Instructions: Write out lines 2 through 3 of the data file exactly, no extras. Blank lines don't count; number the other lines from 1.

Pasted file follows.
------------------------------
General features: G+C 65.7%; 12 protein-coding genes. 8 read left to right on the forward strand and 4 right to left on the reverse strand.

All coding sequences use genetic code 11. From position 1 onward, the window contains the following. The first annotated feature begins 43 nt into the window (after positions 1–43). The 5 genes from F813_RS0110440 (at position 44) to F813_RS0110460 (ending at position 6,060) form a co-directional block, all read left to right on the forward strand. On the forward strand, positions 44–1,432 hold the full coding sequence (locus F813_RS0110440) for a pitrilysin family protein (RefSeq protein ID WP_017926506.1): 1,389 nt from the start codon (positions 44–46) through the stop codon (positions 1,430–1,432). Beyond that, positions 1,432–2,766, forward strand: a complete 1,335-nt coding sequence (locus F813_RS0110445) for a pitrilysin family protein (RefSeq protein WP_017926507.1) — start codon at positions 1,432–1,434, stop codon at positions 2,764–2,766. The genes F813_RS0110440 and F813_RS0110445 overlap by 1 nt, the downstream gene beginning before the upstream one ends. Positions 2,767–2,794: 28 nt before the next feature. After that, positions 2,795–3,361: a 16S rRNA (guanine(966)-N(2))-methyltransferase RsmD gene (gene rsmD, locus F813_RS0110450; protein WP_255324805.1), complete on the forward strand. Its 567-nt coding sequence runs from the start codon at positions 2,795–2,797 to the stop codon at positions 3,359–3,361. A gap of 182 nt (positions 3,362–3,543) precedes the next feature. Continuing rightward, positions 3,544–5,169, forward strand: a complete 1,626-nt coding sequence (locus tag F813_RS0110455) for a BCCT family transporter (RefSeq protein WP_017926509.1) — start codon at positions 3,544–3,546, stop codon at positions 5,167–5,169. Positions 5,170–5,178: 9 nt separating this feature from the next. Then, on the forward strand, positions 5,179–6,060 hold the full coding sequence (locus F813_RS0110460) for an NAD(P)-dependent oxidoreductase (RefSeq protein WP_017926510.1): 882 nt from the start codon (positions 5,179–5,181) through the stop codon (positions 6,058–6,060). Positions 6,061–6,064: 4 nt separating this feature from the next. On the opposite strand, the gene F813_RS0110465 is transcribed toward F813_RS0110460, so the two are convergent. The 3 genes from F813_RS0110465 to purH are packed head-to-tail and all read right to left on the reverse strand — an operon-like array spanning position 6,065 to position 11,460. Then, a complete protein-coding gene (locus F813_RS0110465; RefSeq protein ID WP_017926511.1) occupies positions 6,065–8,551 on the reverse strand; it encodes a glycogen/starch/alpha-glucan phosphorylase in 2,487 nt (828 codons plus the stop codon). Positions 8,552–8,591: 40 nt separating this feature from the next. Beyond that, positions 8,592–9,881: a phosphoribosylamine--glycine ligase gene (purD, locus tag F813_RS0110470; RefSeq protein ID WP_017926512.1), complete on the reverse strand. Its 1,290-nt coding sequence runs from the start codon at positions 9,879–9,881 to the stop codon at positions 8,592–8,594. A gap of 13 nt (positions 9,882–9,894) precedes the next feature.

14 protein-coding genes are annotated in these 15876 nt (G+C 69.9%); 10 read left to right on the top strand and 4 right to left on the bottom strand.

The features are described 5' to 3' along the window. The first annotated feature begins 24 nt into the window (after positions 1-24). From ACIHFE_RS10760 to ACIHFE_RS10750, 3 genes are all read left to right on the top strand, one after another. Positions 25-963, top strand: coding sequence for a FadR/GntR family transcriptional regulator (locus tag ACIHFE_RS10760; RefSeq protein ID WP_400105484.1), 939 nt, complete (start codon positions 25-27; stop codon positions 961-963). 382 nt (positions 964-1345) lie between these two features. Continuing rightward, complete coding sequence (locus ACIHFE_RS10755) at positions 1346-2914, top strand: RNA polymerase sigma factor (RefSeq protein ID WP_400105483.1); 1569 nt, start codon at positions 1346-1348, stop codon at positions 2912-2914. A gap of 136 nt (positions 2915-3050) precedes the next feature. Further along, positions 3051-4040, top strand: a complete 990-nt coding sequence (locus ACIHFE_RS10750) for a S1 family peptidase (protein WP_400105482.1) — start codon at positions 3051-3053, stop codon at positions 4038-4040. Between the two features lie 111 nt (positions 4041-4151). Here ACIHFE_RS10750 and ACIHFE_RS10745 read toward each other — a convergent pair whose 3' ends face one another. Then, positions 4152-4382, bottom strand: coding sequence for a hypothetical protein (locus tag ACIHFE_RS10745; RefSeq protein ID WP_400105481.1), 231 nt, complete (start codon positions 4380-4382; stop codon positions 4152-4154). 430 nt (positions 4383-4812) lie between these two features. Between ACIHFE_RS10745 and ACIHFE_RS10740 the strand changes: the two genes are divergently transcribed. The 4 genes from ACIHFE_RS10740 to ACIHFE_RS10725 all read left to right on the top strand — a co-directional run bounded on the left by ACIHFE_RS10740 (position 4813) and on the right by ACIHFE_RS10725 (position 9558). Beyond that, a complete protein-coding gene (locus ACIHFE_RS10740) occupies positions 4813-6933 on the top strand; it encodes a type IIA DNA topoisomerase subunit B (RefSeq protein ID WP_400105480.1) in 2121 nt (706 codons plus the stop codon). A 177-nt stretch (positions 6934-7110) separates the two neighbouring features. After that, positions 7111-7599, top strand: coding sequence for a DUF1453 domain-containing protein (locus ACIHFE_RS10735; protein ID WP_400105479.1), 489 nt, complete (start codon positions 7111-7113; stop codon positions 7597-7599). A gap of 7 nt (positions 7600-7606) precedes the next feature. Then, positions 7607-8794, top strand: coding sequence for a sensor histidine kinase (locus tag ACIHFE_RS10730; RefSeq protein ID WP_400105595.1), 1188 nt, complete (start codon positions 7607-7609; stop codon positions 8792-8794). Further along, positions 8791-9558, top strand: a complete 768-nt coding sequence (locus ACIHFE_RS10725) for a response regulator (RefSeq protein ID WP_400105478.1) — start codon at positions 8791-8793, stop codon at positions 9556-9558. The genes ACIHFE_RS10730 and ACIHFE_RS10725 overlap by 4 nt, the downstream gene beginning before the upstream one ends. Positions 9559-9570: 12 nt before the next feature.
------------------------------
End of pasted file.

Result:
All coding sequences use genetic code 11. From position 1 onward, the window contains the following. The first annotated feature begins 43 nt into the window (after positions 1–43). The 5 genes from F813_RS0110440 (at position 44) to F813_RS0110460 (ending at position 6,060) form a co-directional block, all read left to right on the forward strand. On the forward strand, positions 44–1,432 hold the full coding sequence (locus F813_RS0110440) for a pitrilysin family protein (RefSeq protein ID WP_017926506.1): 1,389 nt from the start codon (positions 44–46) through the stop codon (positions 1,430–1,432). Beyond that, positions 1,432–2,766, forward strand: a complete 1,335-nt coding sequence (locus F813_RS0110445) for a pitrilysin family protein (RefSeq protein WP_017926507.1) — start codon at positions 1,432–1,434, stop codon at positions 2,764–2,766. The genes F813_RS0110440 and F813_RS0110445 overlap by 1 nt, the downstream gene beginning before the upstream one ends. Positions 2,767–2,794: 28 nt before the next feature. After that, positions 2,795–3,361: a 16S rRNA (guanine(966)-N(2))-methyltransferase RsmD gene (gene rsmD, locus F813_RS0110450; protein WP_255324805.1), complete on the forward strand. Its 567-nt coding sequence runs from the start codon at positions 2,795–2,797 to the stop codon at positions 3,359–3,361. A gap of 182 nt (positions 3,362–3,543) precedes the next feature. Continuing rightward, positions 3,544–5,169, forward strand: a complete 1,626-nt coding sequence (locus tag F813_RS0110455) for a BCCT family transporter (RefSeq protein WP_017926509.1) — start codon at positions 3,544–3,546, stop codon at positions 5,167–5,169. Positions 5,170–5,178: 9 nt separating this feature from the next. Then, on the forward strand, positions 5,179–6,060 hold the full coding sequence (locus F813_RS0110460) for an NAD(P)-dependent oxidoreductase (RefSeq protein WP_017926510.1): 882 nt from the start codon (positions 5,179–5,181) through the stop codon (positions 6,058–6,060). Positions 6,061–6,064: 4 nt separating this feature from the next. On the opposite strand, the gene F813_RS0110465 is transcribed toward F813_RS0110460, so the two are convergent. The 3 genes from F813_RS0110465 to purH are packed head-to-tail and all read right to left on the reverse strand — an operon-like array spanning position 6,065 to position 11,460. Then, a complete protein-coding gene (locus F813_RS0110465; RefSeq protein ID WP_017926511.1) occupies positions 6,065–8,551 on the reverse strand; it encodes a glycogen/starch/alpha-glucan phosphorylase in 2,487 nt (828 codons plus the stop codon). Positions 8,552–8,591: 40 nt separating this feature from the next. Beyond that, positions 8,592–9,881: a phosphoribosylamine--glycine ligase gene (purD, locus tag F813_RS0110470; RefSeq protein ID WP_017926512.1), complete on the reverse strand. Its 1,290-nt coding sequence runs from the start codon at positions 9,879–9,881 to the stop codon at positions 8,592–8,594. A gap of 13 nt (positions 9,882–9,894) precedes the next feature.

14 protein-coding genes are annotated in these 15876 nt (G+C 69.9%); 10 read left to right on the top strand and 4 right to left on the bottom strand.